Logo Info

What makes a good logo? On this page there's some info about the qualities of a good logo. It's about simplicity, size, text, colors, and effects.


A good logo works in the simplest form. On the internet it's common to see logos which contain gradients, 3D effects, animation, and other visual effects. But a good logo is not dependent on such effects. If the logo can not also be reduced to a simple one color flat version (for example for use as a watermark in images), and *still* look great, original and catching, it is functionally useless. Therefore the black and white versions are requred when submitting a logo in the POV-Ray Logo Contest.


Size is a critical issue when having a logo designed. A good rule of thumb is that if the logo works well as a small 32x32 pixels icon, it will scale up nicely to other sizes. Always make sure your logo looks pleasing in a wide range of sizes before committing to it.

NOTE: It is not so good to use a pixel-based paint program to create the logo - if you choose to do so anyway, be sure to create the logo at a very high resolution. It always works better to downscale a large image than to scale up a small image!


If a logo looks nice without having any text in it, it is great - but using text as a part of the logo is also fine. By experimenting with fonts, size, and shapes an interesting way to represent POV-Ray may be found. Simplicity is extremely important - this is not the time to use fancy decorative fonts. Whether alone or combined with graphic elements, the text in a logo must be easily readable at small sizes.

Color definitions

When making a logo for POV-Ray, making a color definition is an option. It has both advantages and disadvantages.

The advantage is that a color logo can be easier to recognice. It can also add more personality to a logo when it has some certain colors. There are many examples of logos with color definitions. The Windows logo - it is alsways shown in the same four colors plus black. The Machintosh logo - the rainbow colors are indeed a part of the logo. The IBM logo - it is always blue.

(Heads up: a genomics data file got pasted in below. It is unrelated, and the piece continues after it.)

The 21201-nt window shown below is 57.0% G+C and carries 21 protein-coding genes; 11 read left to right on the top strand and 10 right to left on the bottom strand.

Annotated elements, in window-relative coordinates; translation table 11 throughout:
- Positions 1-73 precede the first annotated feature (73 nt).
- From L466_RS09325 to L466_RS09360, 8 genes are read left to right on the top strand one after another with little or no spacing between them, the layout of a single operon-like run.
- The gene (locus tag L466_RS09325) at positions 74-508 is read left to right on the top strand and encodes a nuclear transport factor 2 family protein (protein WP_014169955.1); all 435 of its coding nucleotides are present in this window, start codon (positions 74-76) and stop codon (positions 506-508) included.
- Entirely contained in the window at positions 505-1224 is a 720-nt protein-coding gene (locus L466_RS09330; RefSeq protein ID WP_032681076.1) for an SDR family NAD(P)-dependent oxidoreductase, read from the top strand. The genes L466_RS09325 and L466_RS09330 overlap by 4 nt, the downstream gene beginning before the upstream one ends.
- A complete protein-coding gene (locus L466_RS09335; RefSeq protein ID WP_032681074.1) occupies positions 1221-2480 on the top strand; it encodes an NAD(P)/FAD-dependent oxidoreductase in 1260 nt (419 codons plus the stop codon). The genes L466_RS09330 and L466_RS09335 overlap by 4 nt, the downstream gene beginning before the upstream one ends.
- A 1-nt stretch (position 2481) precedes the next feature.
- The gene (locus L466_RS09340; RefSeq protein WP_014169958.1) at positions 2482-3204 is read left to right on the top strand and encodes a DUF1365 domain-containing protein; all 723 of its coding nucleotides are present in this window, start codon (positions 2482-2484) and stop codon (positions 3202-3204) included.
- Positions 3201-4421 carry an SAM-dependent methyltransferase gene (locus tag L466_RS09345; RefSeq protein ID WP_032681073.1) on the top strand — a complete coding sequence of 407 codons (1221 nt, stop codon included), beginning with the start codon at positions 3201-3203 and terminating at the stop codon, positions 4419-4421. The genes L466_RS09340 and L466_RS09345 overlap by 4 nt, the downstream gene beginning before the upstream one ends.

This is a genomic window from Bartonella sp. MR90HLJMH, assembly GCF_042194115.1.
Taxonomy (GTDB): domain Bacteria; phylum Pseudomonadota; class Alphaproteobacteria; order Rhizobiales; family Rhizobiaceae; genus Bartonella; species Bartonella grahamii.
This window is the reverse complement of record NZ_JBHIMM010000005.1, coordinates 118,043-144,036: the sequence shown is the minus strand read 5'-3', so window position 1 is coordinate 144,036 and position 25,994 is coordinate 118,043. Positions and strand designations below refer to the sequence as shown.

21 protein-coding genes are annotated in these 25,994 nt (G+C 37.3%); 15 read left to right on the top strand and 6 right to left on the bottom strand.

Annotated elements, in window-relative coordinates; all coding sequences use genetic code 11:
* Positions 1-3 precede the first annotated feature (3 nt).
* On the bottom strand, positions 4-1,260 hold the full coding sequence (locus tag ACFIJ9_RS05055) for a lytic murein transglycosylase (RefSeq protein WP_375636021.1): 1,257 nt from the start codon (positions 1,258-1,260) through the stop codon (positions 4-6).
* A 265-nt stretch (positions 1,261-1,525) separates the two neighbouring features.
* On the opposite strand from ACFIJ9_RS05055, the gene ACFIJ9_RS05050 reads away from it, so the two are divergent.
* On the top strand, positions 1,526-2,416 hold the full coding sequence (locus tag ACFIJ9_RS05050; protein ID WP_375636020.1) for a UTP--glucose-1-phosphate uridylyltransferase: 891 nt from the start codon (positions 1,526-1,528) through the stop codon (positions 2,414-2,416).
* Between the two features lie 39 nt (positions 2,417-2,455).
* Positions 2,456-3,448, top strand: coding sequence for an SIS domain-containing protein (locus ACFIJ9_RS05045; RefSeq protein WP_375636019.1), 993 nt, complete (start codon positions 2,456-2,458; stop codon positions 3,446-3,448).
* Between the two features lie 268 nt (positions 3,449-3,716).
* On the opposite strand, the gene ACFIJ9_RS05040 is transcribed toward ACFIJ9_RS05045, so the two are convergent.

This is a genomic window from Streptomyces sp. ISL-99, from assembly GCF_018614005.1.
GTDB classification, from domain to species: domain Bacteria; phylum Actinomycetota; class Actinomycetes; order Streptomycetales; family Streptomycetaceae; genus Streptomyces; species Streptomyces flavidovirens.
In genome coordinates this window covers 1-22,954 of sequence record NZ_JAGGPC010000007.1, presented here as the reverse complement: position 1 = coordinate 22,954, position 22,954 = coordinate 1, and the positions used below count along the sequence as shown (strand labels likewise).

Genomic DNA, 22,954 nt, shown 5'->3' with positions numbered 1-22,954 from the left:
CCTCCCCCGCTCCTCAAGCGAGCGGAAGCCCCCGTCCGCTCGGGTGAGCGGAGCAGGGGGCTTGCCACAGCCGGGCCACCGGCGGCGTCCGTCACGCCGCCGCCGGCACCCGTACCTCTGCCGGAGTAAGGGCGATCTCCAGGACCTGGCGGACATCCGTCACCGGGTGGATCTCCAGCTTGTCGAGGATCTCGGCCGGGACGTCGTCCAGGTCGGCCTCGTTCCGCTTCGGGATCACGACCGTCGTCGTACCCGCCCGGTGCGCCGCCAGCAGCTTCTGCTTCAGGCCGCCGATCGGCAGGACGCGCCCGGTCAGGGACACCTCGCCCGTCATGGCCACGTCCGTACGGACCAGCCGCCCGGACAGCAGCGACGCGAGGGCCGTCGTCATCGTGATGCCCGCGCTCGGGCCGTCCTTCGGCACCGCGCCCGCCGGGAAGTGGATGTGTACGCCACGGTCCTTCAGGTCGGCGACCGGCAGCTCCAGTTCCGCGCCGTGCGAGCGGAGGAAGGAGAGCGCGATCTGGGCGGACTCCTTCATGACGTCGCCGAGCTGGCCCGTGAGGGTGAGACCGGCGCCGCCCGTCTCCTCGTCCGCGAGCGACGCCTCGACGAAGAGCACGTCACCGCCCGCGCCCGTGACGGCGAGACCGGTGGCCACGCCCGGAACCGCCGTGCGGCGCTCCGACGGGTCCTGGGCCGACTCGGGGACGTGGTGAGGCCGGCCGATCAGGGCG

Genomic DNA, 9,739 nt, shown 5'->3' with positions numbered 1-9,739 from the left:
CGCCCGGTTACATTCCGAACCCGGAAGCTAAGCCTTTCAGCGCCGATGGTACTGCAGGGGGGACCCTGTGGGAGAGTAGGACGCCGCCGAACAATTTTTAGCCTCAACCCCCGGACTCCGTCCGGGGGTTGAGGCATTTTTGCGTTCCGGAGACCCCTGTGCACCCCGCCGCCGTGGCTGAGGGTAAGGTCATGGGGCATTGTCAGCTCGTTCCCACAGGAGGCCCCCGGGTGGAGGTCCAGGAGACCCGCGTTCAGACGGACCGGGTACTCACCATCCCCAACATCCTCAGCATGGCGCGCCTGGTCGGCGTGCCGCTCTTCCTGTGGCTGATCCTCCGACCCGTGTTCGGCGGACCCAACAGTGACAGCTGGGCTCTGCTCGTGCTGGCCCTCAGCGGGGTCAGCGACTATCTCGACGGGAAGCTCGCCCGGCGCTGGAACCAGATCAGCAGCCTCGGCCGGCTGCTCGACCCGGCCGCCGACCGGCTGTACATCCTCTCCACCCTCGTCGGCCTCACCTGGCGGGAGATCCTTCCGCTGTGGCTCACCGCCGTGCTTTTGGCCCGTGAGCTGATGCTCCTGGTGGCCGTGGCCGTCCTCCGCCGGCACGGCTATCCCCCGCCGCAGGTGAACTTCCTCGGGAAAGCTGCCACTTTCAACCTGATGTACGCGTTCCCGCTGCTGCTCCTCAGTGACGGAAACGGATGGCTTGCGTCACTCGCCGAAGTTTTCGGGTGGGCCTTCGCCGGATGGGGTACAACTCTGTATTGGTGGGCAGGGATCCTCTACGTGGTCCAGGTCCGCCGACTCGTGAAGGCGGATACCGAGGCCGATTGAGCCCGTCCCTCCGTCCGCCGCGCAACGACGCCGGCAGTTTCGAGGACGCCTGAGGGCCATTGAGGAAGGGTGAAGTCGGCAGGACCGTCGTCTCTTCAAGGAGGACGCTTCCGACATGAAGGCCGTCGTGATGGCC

The disadvantage is that a logo with a color definition is limiting and constricting. Making a color definition for the logo means that the people who use the logo, for example in their images or on their webpages, have to use those colors, because they are a part of the logo. They can also use the black and white version, but that is sometimes boring - they cannot give the logo their own colors as they wish.

Although I have made color definitions optional, I personally advise people not to use them. They may be good for other companies' logos, but in the POV-Ray society, where the logo is to be used by so many creative people, a preset color definition is too constricting.


Once a simple black and white logo has successfully been designed it can be jazzed up with all kinds of interesting effects! That's what the custom versions are for. The custom versions are meant to show if a logo has the potential of being made interesting. A good logo is flexible, and can be presented in many different ways. See the Submitted Logos for examples.


Lots of good logos to look at! Great for inspiration. And it can be easily seen that they all comply with the guidelines described on this page.